And as much as scout Mel Didier was sure Dennis Eckersley would throw Kirk Gibson a 3-2 backdoor slider, I am pretty darn sure that Eric Surkamp will throw any hitter a two-strike spiked curve. Surkamp threw it very often on Friday night, using the devastating pitch to strike out 12 Thunder batters, and those who did put bat on spiked curve did not do so with any authority.

He threw it to both left and right-handed hitters, and many times back-to-back. Ahead one time 0-2, Surkamp threw the pitch three straight times to a left handed hitter, finally getting the swing and miss. It is a pitch which is similar to a slider but with a tighter rotation and either dropped straight down or moves down and in to righties or away (like a slider) from a lefty. This different movement on the pitch is one of the variables to the spiked curve, a pitch which is difficult to control and command.

Very few pitchers have the ability to throw it for strikes, one being Mike Mussina, former Baltimore Oriole and New York Yankee future Hall of Famer. Surkamp did not command the pitch well Friday night, with about a dozen pitches landing in front of the plate, but many hitters went after the ball anyway.

Surkamp throws a little across his body and lands on a very stiff front leg. He also has a bit of a long delivery in the back. He generally worked ahead in the count, mostly working away and when he got two strikes on the hitter, he usually put them away. His changeup was good, but not great, although a few had good downward action but little tailing movement.

I feel Surkamp can be hit if you attack very early in the at bat and stay away from two strike counts.

His career numbers reveal a K/9 ratio of 11.0 (440 Ks in 363 IP) and despite the command issues, his career walk rate is a respectable 2.5 per 9 IP. He has pitched very well at each level, staying at each for a full season and has lowered his ERA each year, even while advancing to higher levels.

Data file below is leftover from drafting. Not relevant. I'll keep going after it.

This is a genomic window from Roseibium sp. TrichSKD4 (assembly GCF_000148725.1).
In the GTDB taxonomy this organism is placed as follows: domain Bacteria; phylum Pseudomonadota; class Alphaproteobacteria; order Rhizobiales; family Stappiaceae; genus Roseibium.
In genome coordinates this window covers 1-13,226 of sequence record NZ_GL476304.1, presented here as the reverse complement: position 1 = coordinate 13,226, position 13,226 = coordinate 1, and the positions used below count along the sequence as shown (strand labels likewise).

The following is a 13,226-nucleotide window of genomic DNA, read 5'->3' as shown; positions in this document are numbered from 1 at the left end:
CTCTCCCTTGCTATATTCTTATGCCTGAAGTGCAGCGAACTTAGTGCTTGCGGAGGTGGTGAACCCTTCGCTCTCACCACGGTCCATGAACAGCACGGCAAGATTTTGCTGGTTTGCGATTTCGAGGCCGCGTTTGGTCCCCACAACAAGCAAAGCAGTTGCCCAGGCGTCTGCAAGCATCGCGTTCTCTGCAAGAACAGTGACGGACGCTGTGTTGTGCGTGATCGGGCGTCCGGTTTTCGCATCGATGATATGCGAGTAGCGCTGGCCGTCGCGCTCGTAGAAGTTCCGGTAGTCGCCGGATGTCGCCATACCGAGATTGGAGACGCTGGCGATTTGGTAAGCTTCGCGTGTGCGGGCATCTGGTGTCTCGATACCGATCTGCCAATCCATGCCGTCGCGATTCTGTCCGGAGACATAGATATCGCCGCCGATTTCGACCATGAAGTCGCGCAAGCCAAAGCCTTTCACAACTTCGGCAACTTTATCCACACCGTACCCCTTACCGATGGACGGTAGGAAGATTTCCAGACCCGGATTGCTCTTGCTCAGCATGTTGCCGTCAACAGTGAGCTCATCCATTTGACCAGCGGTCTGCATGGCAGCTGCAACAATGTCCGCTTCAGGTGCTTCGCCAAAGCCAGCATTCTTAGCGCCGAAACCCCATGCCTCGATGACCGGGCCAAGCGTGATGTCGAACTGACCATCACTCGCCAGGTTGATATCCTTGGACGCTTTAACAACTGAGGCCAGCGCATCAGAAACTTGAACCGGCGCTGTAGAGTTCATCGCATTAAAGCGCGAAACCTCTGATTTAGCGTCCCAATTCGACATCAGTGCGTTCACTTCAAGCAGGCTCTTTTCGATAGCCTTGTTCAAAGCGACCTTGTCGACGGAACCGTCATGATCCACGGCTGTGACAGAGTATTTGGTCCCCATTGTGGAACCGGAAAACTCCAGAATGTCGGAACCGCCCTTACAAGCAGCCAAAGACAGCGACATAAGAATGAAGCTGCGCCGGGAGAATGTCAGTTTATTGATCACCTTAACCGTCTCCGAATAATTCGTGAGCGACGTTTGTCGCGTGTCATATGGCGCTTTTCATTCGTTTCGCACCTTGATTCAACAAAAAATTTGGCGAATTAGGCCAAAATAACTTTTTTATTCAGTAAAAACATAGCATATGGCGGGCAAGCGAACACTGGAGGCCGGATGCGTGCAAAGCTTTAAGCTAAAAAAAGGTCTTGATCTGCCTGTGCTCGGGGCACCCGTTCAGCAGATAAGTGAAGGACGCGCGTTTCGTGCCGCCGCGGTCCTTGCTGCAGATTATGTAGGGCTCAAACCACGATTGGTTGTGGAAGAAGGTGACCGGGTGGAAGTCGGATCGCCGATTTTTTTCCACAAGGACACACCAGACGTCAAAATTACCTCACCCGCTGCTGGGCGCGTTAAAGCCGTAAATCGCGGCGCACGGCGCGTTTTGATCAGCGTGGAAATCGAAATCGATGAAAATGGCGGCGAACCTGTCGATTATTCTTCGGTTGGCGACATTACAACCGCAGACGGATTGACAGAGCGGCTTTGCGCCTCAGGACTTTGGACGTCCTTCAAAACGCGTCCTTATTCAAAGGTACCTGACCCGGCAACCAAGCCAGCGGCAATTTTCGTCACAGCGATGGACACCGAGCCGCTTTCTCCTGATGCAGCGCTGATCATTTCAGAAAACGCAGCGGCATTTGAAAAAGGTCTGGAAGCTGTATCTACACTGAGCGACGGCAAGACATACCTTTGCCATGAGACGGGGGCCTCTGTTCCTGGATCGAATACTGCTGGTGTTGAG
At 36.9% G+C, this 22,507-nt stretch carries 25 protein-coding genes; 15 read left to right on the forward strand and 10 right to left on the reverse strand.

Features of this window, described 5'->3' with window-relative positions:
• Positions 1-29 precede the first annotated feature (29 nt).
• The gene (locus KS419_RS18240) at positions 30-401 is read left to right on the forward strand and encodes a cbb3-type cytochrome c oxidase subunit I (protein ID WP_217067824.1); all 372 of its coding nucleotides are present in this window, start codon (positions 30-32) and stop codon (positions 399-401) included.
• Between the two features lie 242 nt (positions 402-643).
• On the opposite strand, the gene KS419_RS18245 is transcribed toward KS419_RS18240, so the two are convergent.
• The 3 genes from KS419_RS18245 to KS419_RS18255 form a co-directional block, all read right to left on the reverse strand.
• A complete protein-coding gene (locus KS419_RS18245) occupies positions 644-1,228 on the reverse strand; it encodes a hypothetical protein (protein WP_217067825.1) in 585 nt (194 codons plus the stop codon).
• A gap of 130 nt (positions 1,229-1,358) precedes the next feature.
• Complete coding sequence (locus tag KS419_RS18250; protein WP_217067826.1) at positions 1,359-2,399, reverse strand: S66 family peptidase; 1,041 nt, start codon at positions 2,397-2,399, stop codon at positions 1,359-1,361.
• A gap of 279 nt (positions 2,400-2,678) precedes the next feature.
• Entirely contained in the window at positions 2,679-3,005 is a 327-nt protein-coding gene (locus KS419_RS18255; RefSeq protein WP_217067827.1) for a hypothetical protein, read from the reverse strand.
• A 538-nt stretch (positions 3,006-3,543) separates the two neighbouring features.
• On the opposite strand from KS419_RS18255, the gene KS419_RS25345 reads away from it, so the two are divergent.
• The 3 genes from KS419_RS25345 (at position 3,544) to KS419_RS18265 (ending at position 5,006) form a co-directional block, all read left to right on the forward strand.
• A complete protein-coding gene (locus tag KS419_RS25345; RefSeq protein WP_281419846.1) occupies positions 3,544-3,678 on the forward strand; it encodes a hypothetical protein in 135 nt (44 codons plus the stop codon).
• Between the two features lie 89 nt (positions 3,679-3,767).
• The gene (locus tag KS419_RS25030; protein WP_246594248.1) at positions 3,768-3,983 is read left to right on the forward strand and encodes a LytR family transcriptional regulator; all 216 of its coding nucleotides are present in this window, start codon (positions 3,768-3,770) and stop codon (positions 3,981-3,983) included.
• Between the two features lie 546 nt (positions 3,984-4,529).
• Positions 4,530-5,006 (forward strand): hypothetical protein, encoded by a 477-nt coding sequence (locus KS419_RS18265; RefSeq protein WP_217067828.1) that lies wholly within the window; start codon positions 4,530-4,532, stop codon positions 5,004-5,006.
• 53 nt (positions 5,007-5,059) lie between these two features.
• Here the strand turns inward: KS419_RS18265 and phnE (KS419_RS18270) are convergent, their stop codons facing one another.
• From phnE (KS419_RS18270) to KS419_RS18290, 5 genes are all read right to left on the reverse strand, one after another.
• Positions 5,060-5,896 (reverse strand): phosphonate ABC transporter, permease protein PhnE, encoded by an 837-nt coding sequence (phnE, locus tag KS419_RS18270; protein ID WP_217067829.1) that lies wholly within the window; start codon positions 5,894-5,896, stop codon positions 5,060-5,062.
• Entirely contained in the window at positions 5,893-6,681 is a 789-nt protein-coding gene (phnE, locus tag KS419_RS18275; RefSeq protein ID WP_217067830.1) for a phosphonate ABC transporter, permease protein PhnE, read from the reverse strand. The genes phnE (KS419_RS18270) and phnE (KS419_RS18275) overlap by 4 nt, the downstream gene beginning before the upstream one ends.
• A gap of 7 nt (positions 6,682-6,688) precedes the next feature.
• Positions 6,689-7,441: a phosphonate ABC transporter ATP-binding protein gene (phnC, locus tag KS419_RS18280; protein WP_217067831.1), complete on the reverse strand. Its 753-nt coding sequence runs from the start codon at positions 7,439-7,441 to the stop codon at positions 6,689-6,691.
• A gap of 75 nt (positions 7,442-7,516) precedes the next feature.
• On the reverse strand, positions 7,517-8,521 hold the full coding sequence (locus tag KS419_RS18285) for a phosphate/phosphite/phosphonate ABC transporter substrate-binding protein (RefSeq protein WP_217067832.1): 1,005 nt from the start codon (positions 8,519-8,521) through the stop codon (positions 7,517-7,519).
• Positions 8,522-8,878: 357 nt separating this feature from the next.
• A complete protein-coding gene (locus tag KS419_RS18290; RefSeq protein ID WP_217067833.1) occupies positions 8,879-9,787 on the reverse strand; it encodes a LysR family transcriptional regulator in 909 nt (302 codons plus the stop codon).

Surkamp is a strikeout artist, missing bats at a very high level, but does not possess the other traits which scouts drool over. His out pitch spiked curve is very devastating but, unless he can command it better and throw it for strikes, it might not work at higher levels as better hitters will have the ability to lay off the pitch.

His performance the other night was not perfect, but pretty good, and with his success thus far in Double A, the Giants should promote Surkamp for the first time mid-season. Thunder hitters who had seen him many times before still had trouble adjusting to the spiked curve.

The Giants need to find out how he fares against higher competition including many former big league hitters. He needs to be pushed right now, as the Giants have very little pitching depth in the higher levels.

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Joseph Delgrippo is an aspiring sportswriter and TV baseball analyst. He played NCAA baseball, at tiny Marietta (OH) College, participating in the Division 3 World Series. In addition, he's coached baseball at the high school level. His knowledge of this game goes far beyond what is shown on television.

2 Responses to Graham Stoneburner: The Quiet Untouchable

  1. Chuck Johnson

    Great article, Joe.

    I’m thinking maybe we’ll see Stoneburner in the AFL?

  2. Chuck Johnson

    After his last start, I don’t see it.

    May have been the worst start I’ve seen all season, he was awful.

    But like the Harvey comps, it means very little because it’s only one start of 20 or so.

    Maybe Betances or Warren come to Arizona, or someone they have roster decisions on, like Brackman.

    But I don’t see Stoneburner coming out.